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“Wind is an abundant, clean, safe, secure and affordable energy source”
– Mary McCaffery – CEO RenewableUK

 

Wind Energy is a form of energy conversion in which turbines convert the kinetic energy of wind (air in motion) The wind generated turns the blades on the turbine (mechanical energy), which spin a shaft that connects to a generator and makes electricity (electrical energy) that can be used for power. 

The major benefits of wind are that:

  • The wind is free and with modern technology it can be captured efficiently. Wind energy is now one of the most cost-effective sources of new electricity generation, and utilities can lock in wind energy prices for 20 to 30 years because the fuel is free.
  • Once the wind turbine is built the energy it produces does not cause greenhouse gases or other pollutants.
  • Although wind turbines can be very tall each takes up only a small plot of land. This means that the land below can still be used. This is especially the case in agricultural areas as farming can still continue

At the end of 2012 there were more than 225,000 wind turbines operating around the world in about 80 countries. 

Wind power currently supplies about 2.5 percent of global electricity consumption. Industry projections show that wind power will, with the right policy support, double in capacity by 2015 and again by the end of this decade. This will deliver somewhere between 8 and 12 percent of global electricity supply.  Largest growing markets are in China and the USA, with India rapidly catching up.

Wind provides 30% of electricity in Denmark and also makes a double digit contribution of 16% in Portugal and Spain. It contributes more than 40% of annual electricity in three German states and 20% of South Australia’s electricity.

How Windfarms Work

Wind turbines convert the energy of the wind into electricity. The turbine blades are turned slowly by the wind, and this rotation spins a generator to produce electricity. The electricity travels through transformers and a transmission line into the local electricity network for distribution to consumers.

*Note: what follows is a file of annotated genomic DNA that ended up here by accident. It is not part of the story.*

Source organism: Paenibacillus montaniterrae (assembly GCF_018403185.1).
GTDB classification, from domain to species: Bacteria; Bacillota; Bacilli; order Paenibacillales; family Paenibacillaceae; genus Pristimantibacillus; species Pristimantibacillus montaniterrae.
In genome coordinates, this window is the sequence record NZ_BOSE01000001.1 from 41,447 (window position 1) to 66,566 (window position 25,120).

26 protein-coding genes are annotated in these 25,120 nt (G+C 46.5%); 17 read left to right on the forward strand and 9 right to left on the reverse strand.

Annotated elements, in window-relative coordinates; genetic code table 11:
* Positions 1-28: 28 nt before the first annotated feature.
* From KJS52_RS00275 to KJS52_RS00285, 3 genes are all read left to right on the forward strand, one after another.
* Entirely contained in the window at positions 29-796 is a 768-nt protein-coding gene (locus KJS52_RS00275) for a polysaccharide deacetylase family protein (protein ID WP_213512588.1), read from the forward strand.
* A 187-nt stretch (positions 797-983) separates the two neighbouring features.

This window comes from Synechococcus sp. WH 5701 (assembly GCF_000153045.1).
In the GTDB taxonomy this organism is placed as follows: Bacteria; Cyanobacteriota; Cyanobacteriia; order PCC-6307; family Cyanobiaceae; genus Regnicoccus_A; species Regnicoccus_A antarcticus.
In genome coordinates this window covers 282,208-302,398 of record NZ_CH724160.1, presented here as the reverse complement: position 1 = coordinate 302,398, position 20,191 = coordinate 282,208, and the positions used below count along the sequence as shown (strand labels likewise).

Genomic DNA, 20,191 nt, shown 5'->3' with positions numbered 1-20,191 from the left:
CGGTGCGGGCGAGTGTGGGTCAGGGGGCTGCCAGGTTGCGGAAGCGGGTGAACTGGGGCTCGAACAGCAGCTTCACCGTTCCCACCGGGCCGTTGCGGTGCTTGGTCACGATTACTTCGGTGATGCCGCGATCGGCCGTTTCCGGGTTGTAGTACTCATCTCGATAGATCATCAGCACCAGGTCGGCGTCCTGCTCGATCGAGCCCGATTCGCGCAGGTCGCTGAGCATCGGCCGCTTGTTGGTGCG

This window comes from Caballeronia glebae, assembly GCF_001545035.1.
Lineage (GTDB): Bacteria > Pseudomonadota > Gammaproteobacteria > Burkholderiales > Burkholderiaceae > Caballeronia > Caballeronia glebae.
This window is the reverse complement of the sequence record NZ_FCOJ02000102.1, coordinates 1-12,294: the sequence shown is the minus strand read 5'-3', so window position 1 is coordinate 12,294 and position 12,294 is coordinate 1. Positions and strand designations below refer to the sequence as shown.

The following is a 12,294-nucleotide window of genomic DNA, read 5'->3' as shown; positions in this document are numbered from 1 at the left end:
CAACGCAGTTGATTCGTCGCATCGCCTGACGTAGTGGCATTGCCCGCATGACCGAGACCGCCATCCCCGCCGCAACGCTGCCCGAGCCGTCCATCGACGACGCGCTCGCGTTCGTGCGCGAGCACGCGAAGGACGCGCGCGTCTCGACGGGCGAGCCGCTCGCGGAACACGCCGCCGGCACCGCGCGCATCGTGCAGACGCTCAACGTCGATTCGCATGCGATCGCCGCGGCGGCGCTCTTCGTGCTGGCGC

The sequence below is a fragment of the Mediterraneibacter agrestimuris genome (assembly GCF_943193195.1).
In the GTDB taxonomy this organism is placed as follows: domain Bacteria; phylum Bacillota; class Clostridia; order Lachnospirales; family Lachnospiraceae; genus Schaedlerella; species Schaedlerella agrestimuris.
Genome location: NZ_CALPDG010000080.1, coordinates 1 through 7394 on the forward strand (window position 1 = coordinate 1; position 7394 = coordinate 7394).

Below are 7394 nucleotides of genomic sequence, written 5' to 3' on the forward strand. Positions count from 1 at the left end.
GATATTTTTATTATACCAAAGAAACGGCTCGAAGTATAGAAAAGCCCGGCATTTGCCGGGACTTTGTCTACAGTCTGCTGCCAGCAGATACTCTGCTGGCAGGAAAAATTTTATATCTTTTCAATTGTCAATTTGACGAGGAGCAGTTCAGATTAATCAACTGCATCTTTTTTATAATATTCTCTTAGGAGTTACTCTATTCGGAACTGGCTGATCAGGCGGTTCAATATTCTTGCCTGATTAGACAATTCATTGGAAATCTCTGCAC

Almost all commercial wind turbines producing electricity consist of three blades connected to a hub that rotates around a horizontal axis. The hub is connected to the generator either directly or via a gearbox, which is located inside the nacelle, the large part at the top of the tower.

Turbines with electronic power converter technology, such as those at Windy Hill, do not have gearboxes. Instead, the electricity generated by the generator is rectified from AC into DC before being inverted back to AC suitable for distribution. The generated electricity passes through cables from the nacelle to the base of the tower. Here it is stepped up to high voltage in a generator transformer for supply to the transmission system.

Each of the turbines connects to the transmission system via the on site substation.

Wind turbines start operating at wind speeds of 2.5 metres per second (around 9 kilometres per hour) and reach maximum power output at around 13.5 metres per second (around 49 kilometres per hour). At very high wind speeds, such as gale force winds (34 metres per second or 122 kilometres per hour), wind turbines shut down to avoid damage to the equipment.

The blades rotate at 6 rpm in low wind conditions and 21.5 rpm at higher wind speeds to maximise energy production.